No one will ever make a list of the best small churches in the world.
And they shouldn’t.
After all, a great urban small church looks very different from a great rural one. Same with a great Baptist and Methodist church. Or a great small church in Japan or Costa Rica.
Even if there was a way to figure that out and put it on a list, it would be a really bad idea. I can’t imagine all the arguments, ego and pettiness that such a list would provoke.
But what if there was such a list? And what if that list could somehow be an accurate one? In this make-believe scenario, could you imagine your church being on the list of the world’s greatest small churches?
If not, why not?
Your Church Has What It Takes
No, this is not going to be another “you need to try harder” blog posts. We’ve all read enough of those.
Rather, I want to take a moment to encourage you and your church to look around and see what you already have.
Jesus told us he would build his church and that the gates of hell would not overcome it. The New Testament writers assured us that the church would be empowered by the Holy Spirit, who would equip his church with all the gifts needed to do the job he called us to do.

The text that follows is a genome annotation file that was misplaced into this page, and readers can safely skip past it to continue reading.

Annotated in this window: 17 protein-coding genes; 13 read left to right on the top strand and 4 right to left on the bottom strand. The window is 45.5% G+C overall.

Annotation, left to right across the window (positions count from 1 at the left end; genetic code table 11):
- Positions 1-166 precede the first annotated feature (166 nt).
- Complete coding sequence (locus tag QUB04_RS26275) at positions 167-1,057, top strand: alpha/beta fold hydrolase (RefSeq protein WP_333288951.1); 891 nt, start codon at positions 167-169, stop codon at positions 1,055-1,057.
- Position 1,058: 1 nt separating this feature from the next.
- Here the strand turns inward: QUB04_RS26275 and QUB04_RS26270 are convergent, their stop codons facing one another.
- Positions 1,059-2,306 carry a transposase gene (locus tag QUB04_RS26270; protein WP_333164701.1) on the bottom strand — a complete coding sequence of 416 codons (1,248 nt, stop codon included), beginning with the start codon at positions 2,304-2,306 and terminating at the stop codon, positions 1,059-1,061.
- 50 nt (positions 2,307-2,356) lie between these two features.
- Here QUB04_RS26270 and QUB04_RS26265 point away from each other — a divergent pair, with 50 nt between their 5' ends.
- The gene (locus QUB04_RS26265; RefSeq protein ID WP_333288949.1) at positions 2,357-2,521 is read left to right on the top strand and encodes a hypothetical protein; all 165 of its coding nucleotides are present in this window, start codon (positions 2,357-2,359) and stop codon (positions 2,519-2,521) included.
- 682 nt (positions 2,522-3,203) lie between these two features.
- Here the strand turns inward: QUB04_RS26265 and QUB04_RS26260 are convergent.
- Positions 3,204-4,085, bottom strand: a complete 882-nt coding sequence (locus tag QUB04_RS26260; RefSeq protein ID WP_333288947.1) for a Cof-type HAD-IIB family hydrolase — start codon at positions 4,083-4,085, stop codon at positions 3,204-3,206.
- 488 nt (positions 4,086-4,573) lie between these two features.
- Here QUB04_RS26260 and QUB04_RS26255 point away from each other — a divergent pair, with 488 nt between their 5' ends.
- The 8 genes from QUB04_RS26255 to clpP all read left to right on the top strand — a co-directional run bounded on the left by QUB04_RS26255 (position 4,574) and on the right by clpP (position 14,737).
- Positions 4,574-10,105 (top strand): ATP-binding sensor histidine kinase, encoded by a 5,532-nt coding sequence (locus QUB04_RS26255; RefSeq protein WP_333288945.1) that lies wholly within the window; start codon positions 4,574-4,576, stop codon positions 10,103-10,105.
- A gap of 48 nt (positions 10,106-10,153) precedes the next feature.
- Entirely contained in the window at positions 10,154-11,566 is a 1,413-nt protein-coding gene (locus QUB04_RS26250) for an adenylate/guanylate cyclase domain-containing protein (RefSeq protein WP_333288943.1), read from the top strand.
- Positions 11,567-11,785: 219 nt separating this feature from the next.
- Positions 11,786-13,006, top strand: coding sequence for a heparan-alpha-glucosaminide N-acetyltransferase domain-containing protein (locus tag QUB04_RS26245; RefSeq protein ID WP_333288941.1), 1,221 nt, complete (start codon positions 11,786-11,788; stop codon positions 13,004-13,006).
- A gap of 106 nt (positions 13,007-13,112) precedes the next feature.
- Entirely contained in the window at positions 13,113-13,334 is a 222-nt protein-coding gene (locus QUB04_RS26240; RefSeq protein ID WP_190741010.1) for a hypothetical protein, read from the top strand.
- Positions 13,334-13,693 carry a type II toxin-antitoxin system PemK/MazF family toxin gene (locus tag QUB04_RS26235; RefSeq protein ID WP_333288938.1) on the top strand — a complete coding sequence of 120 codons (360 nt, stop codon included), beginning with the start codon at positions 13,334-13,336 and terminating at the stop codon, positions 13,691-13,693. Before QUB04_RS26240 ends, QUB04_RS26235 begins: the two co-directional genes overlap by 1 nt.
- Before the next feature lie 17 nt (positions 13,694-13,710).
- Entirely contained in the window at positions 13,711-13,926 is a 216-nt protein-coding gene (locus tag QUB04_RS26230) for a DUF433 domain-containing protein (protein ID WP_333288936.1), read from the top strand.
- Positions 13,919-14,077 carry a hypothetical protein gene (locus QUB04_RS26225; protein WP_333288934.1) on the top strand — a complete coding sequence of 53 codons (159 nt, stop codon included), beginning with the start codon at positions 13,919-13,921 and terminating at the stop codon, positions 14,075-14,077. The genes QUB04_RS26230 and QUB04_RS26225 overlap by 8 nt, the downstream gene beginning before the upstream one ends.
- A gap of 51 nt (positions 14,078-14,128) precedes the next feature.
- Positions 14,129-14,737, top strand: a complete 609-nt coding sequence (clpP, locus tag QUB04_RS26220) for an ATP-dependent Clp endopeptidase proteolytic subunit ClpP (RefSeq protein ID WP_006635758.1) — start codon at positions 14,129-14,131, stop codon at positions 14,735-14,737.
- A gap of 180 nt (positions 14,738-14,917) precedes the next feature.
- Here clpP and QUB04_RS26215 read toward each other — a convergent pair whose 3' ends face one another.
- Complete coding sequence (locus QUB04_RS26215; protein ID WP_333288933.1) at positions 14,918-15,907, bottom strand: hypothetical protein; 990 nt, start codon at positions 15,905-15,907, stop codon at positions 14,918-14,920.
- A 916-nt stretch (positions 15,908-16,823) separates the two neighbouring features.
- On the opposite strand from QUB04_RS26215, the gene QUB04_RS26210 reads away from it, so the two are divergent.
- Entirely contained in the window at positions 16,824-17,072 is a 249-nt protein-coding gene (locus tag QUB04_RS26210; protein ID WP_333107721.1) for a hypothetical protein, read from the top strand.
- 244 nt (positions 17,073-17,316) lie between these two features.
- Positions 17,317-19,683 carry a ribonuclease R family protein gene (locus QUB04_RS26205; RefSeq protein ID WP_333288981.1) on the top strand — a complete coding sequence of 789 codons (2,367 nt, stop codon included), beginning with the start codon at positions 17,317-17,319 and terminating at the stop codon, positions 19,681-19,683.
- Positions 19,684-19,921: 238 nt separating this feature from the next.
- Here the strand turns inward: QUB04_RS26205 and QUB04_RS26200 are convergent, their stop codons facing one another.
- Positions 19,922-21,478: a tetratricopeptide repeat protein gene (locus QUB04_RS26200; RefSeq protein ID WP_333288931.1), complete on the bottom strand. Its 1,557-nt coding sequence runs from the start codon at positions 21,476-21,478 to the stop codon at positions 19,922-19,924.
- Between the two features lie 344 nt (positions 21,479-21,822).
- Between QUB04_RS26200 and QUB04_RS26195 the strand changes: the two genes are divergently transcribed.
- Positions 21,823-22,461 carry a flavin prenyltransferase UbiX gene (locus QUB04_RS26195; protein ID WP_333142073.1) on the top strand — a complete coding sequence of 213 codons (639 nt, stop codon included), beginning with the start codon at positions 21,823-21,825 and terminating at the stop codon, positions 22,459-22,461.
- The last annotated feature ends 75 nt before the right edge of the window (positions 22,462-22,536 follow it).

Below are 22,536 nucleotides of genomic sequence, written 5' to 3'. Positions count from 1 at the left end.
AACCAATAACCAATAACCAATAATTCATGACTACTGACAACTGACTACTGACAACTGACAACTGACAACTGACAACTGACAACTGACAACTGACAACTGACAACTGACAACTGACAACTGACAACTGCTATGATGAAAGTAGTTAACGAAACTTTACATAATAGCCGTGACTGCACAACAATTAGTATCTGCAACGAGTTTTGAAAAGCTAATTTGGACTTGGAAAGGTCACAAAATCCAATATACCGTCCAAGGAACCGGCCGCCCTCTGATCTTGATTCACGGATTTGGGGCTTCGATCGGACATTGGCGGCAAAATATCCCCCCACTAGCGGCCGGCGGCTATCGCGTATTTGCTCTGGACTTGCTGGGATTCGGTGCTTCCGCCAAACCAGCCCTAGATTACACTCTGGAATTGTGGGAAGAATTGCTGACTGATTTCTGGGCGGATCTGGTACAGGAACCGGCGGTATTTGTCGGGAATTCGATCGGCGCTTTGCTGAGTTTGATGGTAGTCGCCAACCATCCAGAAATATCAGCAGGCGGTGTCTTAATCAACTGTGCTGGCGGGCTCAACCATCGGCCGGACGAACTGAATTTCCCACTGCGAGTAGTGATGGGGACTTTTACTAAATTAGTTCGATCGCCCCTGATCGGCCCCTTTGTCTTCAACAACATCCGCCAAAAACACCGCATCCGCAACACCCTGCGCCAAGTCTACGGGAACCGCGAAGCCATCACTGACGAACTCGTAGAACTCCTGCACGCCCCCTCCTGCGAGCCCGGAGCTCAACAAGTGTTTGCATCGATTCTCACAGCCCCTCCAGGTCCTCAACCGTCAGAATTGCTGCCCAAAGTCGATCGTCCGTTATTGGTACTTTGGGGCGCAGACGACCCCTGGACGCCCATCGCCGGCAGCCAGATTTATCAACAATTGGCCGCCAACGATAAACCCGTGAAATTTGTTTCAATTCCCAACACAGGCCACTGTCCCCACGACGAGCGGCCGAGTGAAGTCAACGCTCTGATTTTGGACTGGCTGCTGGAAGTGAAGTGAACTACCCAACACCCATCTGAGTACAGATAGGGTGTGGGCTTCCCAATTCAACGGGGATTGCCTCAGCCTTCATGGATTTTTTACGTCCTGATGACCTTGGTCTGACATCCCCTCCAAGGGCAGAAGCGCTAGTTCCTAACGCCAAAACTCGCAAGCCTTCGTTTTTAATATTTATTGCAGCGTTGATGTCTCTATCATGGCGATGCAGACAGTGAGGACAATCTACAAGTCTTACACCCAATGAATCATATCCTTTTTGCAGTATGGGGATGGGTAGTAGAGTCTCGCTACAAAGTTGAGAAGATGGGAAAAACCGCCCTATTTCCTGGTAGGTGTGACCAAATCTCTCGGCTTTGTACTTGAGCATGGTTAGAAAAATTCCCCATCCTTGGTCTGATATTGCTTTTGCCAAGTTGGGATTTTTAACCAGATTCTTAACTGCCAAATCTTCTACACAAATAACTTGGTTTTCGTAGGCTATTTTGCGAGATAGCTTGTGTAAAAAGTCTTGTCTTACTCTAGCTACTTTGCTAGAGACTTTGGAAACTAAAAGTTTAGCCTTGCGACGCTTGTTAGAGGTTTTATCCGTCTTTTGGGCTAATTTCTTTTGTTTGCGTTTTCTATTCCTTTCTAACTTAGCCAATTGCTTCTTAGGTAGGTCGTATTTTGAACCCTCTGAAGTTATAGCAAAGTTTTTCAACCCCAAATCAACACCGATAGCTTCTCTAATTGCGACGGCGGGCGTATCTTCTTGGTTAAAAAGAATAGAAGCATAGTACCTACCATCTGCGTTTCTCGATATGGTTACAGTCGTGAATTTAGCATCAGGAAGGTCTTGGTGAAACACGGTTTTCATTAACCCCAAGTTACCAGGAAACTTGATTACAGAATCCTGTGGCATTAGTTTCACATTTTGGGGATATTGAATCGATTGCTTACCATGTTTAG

If we do a thorough search of the New Testament, we’d find even more such promises and encouragements for both the universal and local church. But do you know what we won’t find? There’s not a single Bible passage that excludes your small church from the promises, blessings and calling God gave every church.
Go ahead, look for yourself. I’ll wait.
“I’ll use your church, but only after you break through the 200 barrier (or 100, or 50 or…).”
God never said that.
“I wish I could work through your congregation, but you don’t have enough money.”
Not that, either.
“If only you had a bigger building. A newer building. Any building.”
No. Negatory. And not even.
Stop Waiting And Start Doing
What if we decided that God’s promises and challenges applied to our church, too? Not in some idealistic future world where everything started turning our way, but right here and right now?
What if every small church decided not to worry about getting bigger, but decided they were going to be the best possible church for their members, their community and the glory of God at the size and situation they’re in right now?